General Motors Corp and the United Auto Workers union broke off negotiations early on Friday and agreed to return to the bargaining table later in the day, as 73,000 GM workers returned for another day of work without a new contract.

Talks adjourned around 12:45 a.m. EDT on Friday, GM spokesman Tom Wickham said, as the two sides adjourned a bargaining session of more than 14 hours.

The largest U.S. automaker and its major union have been locked in intensive labor negotiations since last Friday, when the UAW's past contract expired.

The talks have failed to reach a breakthrough on the thorny issue of healthcare costs and could continue into next week, people briefed on the progress of the talks told Reuters Thursday night.

The outcome of the contract talks is seen as crucial to efforts by the three Detroit-based automakers -- GM, Ford Motor Co and Chrysler LLC -- to recover from combined losses of $15 billion last year and sales difficulties that have driven their share of the U.S. market below 50 percent.

Progress is very slow, Al Benchich, president of Local 909 in Warren, Michigan, said in a message posted on the local unit's Web site, which was not updated since Wednesday night.

Since talks started two months ago, negotiations have hinged on how fully GM should be required to fund a special trust -- known as a voluntary employee beneficiary association, or VEBA -- in exchange for clearing an unfunded liability estimated at about $50 billion from its balance sheet.

One local union official told members that financial experts had been brought in on Tuesday.

Outside financial consultants were brought in to look at all the numbers and funds, Enrique Flores Jr., president of UAW Local 276 in Grand Prairie, Texas, said in a message on the unit's Web site. The financial consultants will be going over the finances for a while.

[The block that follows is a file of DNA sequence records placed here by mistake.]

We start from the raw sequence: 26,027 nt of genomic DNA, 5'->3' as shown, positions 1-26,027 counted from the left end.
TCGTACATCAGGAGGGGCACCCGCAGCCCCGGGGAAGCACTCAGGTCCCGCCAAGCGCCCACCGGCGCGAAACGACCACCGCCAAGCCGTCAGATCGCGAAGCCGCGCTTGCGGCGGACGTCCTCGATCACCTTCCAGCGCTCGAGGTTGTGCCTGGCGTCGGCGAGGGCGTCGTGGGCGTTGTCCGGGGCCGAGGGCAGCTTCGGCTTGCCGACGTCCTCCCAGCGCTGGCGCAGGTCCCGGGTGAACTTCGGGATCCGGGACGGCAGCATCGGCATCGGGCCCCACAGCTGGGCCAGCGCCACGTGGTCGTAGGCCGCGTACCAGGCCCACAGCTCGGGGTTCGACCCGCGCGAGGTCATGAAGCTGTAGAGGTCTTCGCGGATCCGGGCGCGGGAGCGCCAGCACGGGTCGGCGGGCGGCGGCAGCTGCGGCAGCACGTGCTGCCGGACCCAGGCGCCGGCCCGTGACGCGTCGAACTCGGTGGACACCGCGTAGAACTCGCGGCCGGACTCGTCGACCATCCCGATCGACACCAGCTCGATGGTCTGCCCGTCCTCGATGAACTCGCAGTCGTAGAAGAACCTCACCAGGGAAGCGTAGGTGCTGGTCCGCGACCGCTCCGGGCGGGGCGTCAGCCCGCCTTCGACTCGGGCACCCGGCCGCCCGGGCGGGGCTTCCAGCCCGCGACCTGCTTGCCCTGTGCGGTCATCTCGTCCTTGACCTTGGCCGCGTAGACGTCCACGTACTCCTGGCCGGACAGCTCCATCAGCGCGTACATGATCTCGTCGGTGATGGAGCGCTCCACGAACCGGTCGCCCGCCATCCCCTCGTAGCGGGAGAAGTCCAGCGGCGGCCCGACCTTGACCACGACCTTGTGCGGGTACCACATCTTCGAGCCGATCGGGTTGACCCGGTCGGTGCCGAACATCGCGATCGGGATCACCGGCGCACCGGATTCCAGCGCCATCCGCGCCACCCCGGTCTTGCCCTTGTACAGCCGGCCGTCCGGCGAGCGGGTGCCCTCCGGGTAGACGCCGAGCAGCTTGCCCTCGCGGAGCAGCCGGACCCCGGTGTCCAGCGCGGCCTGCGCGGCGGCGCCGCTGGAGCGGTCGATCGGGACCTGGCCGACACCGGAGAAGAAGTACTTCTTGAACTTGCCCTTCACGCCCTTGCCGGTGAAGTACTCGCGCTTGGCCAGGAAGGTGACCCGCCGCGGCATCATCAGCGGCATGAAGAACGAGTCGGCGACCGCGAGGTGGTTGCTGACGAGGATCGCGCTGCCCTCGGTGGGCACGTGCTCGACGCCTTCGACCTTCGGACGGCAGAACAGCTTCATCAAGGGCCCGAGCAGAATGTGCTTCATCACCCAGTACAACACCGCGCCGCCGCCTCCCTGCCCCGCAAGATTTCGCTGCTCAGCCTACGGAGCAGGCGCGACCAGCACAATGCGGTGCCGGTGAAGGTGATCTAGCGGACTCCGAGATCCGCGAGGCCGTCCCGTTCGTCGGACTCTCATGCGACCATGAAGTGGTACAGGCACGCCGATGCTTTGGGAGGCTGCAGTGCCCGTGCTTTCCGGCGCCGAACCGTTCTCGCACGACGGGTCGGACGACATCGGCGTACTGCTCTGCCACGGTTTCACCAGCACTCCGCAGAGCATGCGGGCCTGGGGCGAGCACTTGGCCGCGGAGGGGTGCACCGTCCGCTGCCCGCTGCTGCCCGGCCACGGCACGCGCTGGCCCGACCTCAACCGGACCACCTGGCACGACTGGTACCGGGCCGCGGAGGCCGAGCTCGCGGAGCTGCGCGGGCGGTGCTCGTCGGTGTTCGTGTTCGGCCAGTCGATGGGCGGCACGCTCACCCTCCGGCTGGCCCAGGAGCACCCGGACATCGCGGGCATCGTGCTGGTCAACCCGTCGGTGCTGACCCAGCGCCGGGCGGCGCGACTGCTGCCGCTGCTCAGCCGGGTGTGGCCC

The UAW has retained investment bank Lazard as an adviser, bringing back the firm that helped the union negotiate mid-contract concessions with GM in 2005.

For GM, key issues include cutting health-care costs and establishing a two-tier wage system that would allow the automaker to cut wage and pension costs as its aging work force retires, people familiar with the talks have said.

To offset those concessions, the UAW has sought job security guarantees and a substantial signing bonus for the GM workers it represents, according to these people, who asked not to be named because they were not authorized to discuss the private talks.

Representatives from the UAW and GM have declined to comment on the content of the private talks.

UAW President Ron Gettelfinger and Vice President Cal Rapson, who are leading the union negotiations with GM, cautioned earlier this week the union would set a firm deadline for talks to conclude if progress stalled.